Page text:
In the New Testament, the Church is described as one body with gifted members.  The gifts are intended to build up and bring unity to the body of Christ (Rom 12; 1 Cor 12).  Two “forces” are implied in this description.  A “togetherness” force promotes connectedness and implies [or states] requirements for belonging.  The 10 Commandments and Leviticus explicitly outlined the relational requirements for the new nation of Israel. In contract, an “individuality” force promotes “differentness” or distinctives between individuals and sub-groups, the fullest expression of which may challenge rules for belonging.  Jesus’ actions regularly challenged the Jewish requirements for who was “in” the family of God (e.g., Mt 12, Mark 2; Lk 5:29-39).  Togetherness creates group identity.  Individuality promotes personal identity.  Togetherness requires conformity to “rules” and “roles” for membership. Individuality demands flexibility for personal expression. If togetherness is too restrictive, it becomes “glued/stuck togetherness” and expressions of individuality are restricted because differentness is intolerable.  You have  boundaries without freedom.  If individuality takes over, essentials of the faith may be set aside in favor of cultural norms.  Now you have freedom without boundaries.  When the church body feels anxious or conflict arises, the togetherness force is more active as groups protectively “circle their wagons.”  However, without the boundaries of togetherness, “each person does what is right in his/her eyes” (e.g., Judges).   

 Church leaders face the challenge of helping congregations find a healthy balance and flow between these two naturally occurring forces. How can an understanding of the relationship between togetherness and individuality help you during times of tension and congregational stress? 

Thrive in Five  

In his book Creating a Healthier Church, Ronald W. Richardson (pg. 64-65) recommends the following: 

  1.  Be aware of your comfort with differentness.  Leading people who are “like us” [togetherness] is easier than leading those who are different.  How comfortable are you with differences in your congregation?  How, or in what ways, have you demonstrated this comfort?  Who are you most different from in your church and how do you deal with this difference? 
  2. Stay connected and emotional available. During times of relationship anxiety, you tend to employ self-protective strategies.  One of these strategies is to withdraw from the other person.  While there are circumstances when distance is a wise choice, withdrawing robs you of opportunities to build trust by staying present and accessible.  How well have you managed to stay connected with those with whom you also differed?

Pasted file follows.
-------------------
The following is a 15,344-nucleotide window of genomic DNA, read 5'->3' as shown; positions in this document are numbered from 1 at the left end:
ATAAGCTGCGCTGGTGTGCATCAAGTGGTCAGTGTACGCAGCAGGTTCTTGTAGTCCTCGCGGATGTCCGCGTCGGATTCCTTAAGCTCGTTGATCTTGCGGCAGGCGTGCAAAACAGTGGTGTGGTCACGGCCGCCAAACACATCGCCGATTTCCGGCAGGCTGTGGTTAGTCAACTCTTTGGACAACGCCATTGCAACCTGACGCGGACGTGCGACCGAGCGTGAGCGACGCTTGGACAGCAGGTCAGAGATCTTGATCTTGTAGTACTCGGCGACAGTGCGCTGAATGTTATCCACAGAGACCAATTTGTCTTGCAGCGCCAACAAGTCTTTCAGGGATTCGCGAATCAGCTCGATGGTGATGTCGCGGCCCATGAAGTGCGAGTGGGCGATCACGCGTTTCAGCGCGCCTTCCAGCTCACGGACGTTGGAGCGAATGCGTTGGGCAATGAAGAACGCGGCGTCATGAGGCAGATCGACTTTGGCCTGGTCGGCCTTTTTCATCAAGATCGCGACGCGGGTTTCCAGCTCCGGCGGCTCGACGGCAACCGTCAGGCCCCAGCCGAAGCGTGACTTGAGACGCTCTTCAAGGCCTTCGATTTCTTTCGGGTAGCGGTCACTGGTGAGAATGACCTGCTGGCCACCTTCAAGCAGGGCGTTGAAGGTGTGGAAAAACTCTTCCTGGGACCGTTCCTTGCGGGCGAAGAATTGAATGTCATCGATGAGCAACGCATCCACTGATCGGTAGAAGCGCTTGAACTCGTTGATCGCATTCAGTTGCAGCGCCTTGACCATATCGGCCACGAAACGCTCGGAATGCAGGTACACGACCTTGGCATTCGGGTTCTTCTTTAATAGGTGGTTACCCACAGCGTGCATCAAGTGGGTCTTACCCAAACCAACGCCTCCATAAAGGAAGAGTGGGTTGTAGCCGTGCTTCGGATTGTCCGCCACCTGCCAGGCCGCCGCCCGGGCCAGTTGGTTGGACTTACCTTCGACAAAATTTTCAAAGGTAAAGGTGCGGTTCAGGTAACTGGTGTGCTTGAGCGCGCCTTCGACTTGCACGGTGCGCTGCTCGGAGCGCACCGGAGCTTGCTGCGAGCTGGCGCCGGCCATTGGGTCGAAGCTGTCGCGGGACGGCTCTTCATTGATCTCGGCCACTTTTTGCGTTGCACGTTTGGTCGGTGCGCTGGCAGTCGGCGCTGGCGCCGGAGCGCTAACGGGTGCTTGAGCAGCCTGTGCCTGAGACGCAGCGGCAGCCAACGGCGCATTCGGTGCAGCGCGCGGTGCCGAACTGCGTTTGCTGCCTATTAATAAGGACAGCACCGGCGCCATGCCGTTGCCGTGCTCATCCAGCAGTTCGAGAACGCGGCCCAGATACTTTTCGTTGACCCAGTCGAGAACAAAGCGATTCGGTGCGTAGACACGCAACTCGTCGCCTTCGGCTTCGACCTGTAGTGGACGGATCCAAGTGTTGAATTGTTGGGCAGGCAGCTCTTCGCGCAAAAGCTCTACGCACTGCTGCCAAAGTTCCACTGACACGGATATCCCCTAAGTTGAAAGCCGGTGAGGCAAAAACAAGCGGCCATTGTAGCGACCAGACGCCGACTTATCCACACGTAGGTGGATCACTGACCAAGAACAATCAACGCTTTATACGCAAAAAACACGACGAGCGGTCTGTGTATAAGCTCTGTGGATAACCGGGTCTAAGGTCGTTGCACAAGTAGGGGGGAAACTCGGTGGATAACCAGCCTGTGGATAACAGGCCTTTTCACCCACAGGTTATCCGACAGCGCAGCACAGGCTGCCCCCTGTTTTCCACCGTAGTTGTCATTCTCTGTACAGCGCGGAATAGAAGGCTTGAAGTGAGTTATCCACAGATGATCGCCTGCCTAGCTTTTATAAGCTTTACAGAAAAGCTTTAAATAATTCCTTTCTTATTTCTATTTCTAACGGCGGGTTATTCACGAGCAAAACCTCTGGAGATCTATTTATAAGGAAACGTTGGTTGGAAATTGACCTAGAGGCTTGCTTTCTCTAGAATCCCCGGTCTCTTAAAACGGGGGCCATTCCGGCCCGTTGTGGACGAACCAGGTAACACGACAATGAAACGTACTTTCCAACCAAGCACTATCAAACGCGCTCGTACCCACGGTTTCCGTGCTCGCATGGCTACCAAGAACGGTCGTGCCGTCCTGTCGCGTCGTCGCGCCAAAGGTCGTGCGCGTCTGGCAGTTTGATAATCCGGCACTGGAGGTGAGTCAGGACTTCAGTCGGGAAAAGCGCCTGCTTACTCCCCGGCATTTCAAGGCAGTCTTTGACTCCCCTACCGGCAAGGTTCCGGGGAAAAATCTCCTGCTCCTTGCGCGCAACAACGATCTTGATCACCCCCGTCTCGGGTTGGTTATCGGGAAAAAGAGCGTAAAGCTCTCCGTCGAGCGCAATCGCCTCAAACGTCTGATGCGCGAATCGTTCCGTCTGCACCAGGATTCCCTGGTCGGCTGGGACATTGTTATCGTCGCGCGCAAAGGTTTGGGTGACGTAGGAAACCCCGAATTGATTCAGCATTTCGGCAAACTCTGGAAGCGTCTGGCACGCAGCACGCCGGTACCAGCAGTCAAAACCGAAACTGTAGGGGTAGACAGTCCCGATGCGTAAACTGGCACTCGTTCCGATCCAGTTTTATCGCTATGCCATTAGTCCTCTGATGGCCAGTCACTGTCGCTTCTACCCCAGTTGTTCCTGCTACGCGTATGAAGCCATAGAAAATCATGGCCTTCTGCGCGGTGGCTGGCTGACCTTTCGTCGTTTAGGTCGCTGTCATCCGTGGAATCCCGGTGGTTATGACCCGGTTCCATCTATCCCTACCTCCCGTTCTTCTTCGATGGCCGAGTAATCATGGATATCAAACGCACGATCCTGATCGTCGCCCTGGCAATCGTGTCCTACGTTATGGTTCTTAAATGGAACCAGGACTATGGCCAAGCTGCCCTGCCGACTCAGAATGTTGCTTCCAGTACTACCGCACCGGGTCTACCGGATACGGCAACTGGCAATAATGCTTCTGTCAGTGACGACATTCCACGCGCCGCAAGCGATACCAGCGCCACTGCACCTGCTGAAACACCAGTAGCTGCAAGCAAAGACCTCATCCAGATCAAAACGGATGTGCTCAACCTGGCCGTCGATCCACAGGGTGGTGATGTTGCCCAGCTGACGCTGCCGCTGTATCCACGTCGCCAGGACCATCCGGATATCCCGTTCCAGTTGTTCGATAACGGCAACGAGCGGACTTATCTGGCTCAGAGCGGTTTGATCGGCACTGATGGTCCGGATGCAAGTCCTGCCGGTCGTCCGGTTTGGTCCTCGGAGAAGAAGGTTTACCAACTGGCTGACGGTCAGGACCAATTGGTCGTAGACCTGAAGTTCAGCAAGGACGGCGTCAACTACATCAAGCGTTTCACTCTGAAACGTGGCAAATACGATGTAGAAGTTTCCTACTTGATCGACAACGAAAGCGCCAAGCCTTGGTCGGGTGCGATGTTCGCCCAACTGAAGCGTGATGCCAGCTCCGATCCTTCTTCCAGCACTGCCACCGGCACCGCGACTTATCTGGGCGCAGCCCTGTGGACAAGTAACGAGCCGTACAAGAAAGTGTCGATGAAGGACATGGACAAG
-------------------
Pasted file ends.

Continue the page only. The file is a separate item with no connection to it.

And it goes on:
3. Avoid taking differences personally.  Differences and conflict are a normal part of relationships.  When others act in ways you don’t expect, one tendency is to experience the change in your relationship as a personal offense.  An alternative approach is to become curious about what may have prompted the change, and seek to understand instead of blame.  How often is blame activated when someone acts in ways that you didn’t expect and didn’t like?  Do you tend to blame the other or yourself?  How can you nurture a non-judgmental attitude of curiosity instead?
  4. Look inward first.  A normal reaction to difference is to focus on the other person’s actions, words, and attitudes because people tend to assume the change is all about the other person.  An alternative approach is to reflect on how you have acted toward this other person, and to consider how your actions may contribute to the uncomfortable relationship interactions (Lk 6:4).  How aware are you of how your actions affect others?
  5. Consider how your congregation handles differences.  Many of the New Testament letter are concerned with how the young church reacted to differences.  At times Paul advocated for acceptance of differences (e.g., Rom 14 & 15) while at other times he argued for reinforcement of boundaries (e.g., Col 2:6-23; 2 Tim 4:3).  How does your church draw boundaries and decide who belongs to “us” and who does not belong?  



Edwin Friedman, Generation to Generation, Guilford Press. Section I: Family Theory. 

Peter Steinke, How Your 21st Century Church Family Works: Understanding Congregations as Emotional Systems (2021), Rowman & Littlefield.  Chapter 6:  Do not go gently into that glob of blue and Chapter 10: Believing and Belonging. 

Ronald W. Richardson, Creating a Healthier Church (1996). Fortress Press, Chapter 4: Being One among Many.

Relational contributor: Virginia T. Holeman, PhD., LMFT, LPCC, Retired Chair of the Department of Counseling and Pastoral Care, Asbury Theological Seminary
Executive editor: Johanna Chacon Rugh
Curator of content: Carla Working